So I kept going back and by 1999, Jana and I were on the Adult Education Committee, planning Sunday school classes for adults. I went on my first mission trip (to southwest Germany) in 2000, and then finally joined West Hills that fall, when I had come to the conclusion that being a part of the body of Christ WITHIN the body of Christ was better than standing alone, outside.

The dance with Steve started in one of those classes that we put on, a year-long study of the Old Testament. Steve sat in the back. Jana and I sat in the front. He would tease me about always knowing the answers and being the teacher’s pet. I called it flinging arrows at my back from the rear. There we were, learning about God’s word together while circling around one another.

That fall, after I came back from Germany and took our new members class, Steve was the enabler, or facilitator, of my small group. Part of the process was to learn each other’s story and so our dance continued, bit by bit, no one leading, but the circle spiraling in.

That OT class led to another on the parables of Jesus and Steve and I found ourselves in the same small discussion group. And for some reason one week the discussion led to me asking this question: “If I asked you to jump off a cliff, would you?” It was a snarky, silly comment, and yet somehow the answer came back. Yes. He said, yes. And all of a sudden the dancers were face to face.

Never having been in this position before, I was overwhelmed. One hot night, I wrote a letter and sealed it in five envelopes. And somehow, the next day I found the courage to put a stamp on it and mail it. And that letter and its response are the first two things in that basket of memories I have thought about while walking these last weeks.

IMG_2047Dear Steve,

Would you please STOP! It’s 4:30 in the morning and I have a busy day ahead and I need to sleep! Just stop. It’s hard enough that it’s hot and I refuse to break my June 1 rule about the a/c, but you won’t leave me alone. Steve, Steve, Steve… You’re like the wind blowing right now — it’s noisy but welcome because it’s cool. The worst part is you’re probably totally unaware that you’re making so much noise! When you said you’d jump off a cliff if I asked you to, the reality is, you pushed me over. I’m falling and I can’t get up, but there’s that wonderful feeling like the down cycle of a ferris wheel. Over and over and over… Steve, Steve, Steve. Cut it out! I’m sealing this in all these envelopes to muffle the noise. Sorry if this rambles, but it’s 4:30. A.M.! So, I will now make one more attempt to sleep. Good morning to you.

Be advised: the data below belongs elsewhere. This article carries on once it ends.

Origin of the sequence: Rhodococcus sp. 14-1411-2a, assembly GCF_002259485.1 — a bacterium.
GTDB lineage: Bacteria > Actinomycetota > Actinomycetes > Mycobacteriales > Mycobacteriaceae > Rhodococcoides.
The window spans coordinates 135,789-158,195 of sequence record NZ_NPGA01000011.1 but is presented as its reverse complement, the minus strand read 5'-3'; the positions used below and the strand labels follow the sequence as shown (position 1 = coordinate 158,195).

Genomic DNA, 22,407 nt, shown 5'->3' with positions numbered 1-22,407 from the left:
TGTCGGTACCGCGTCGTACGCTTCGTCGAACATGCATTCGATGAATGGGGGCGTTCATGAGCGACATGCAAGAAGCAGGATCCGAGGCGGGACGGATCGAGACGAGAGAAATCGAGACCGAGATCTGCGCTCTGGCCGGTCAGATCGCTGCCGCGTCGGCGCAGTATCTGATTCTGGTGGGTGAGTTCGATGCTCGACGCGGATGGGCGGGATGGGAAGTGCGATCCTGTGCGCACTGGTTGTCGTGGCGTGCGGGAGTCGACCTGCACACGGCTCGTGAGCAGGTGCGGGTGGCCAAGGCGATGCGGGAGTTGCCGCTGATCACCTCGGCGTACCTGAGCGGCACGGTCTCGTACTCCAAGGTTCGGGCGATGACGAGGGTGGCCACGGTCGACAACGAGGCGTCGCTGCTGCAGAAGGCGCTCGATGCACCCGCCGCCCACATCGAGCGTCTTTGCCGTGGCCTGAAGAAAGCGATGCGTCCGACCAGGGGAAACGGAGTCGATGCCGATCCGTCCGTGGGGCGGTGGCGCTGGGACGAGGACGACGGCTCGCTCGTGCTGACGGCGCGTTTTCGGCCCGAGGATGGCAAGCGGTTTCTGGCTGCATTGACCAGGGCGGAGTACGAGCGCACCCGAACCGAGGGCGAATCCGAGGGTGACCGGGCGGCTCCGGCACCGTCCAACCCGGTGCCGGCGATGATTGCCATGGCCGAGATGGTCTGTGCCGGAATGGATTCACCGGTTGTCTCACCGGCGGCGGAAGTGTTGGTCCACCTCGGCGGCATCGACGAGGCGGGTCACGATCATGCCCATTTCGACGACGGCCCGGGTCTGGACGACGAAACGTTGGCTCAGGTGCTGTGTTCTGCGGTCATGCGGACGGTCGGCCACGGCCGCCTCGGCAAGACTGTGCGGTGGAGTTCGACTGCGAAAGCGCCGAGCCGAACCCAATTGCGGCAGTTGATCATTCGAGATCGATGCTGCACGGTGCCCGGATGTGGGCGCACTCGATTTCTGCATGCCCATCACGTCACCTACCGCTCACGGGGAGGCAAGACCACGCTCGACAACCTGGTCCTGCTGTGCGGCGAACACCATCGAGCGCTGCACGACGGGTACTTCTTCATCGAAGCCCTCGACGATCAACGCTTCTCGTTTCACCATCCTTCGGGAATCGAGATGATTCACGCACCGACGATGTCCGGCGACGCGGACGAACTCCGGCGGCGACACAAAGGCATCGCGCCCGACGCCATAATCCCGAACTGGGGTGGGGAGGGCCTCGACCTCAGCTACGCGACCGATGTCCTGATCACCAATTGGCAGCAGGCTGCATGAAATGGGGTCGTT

Sincerely, but sleepily, Julie

P.S. See you Sunday at 8!

It was a small, brave step forward in our dance…and it scared me. Two days later, this arrived:

IMG_2048Dear Julie,

You’ve been making a lot of noise in my head also. I don’t know what to say! I’ve been trying to get to know you better as carefully and secretly as possible. But now you’ve flushed me out into the open. Your first card [an Easter card sent earlier in the spring – JPB] was the first clue I had of your possible interest, but I didn’t want to misread anything, nor was I ready to say anything. For that matter I’m still not sure I’m ready. But here I am! Talk about falling off a cliff, your second card was wonderful! Whatever comes next, I will treasure it always.

So what does come next? I’ve been thinking about asking you out for some time now, but the very word “dating” makes me cringe. Maybe we can start figuring this out this weekend. Call me when you get this card.

Truly yours, Steve

P.S. Your handwriting is atrocious! You didn’t really expect this correspondence to go by without at least one gibe did you?

I called. We went to dinner. We started, not dating, but keeping coming. I went to Cameroon five days later, came back, and the dance continued. It continues still, now in the wonderful and miraculous state of wedded bliss.

I never went to the prom or the homecoming dance. But it’s okay. I danced in church,  and my card was – and is – filled.



That's me, sandwiched between Huda and Rev. Michel Boughos of Yazdieh, Syria, in their home.

That’s me, sandwiched between Huda and Rev. Michel Boughos of Yazdieh, Syria, in their home.

Steve and I returned to Beirut from our six days in Syria on Thanksgiving Day, November 27. He was sick so he missed having a marvelous dinner that was prepared for us by Dr. Mary Mikhael, the former president of the Near East School of Theology (the NEST), the seminary in Beirut. He missed the meal, but he did not forgo being thankful for all we had seen and done and especially for the people we had met and shared life with for those six precious days.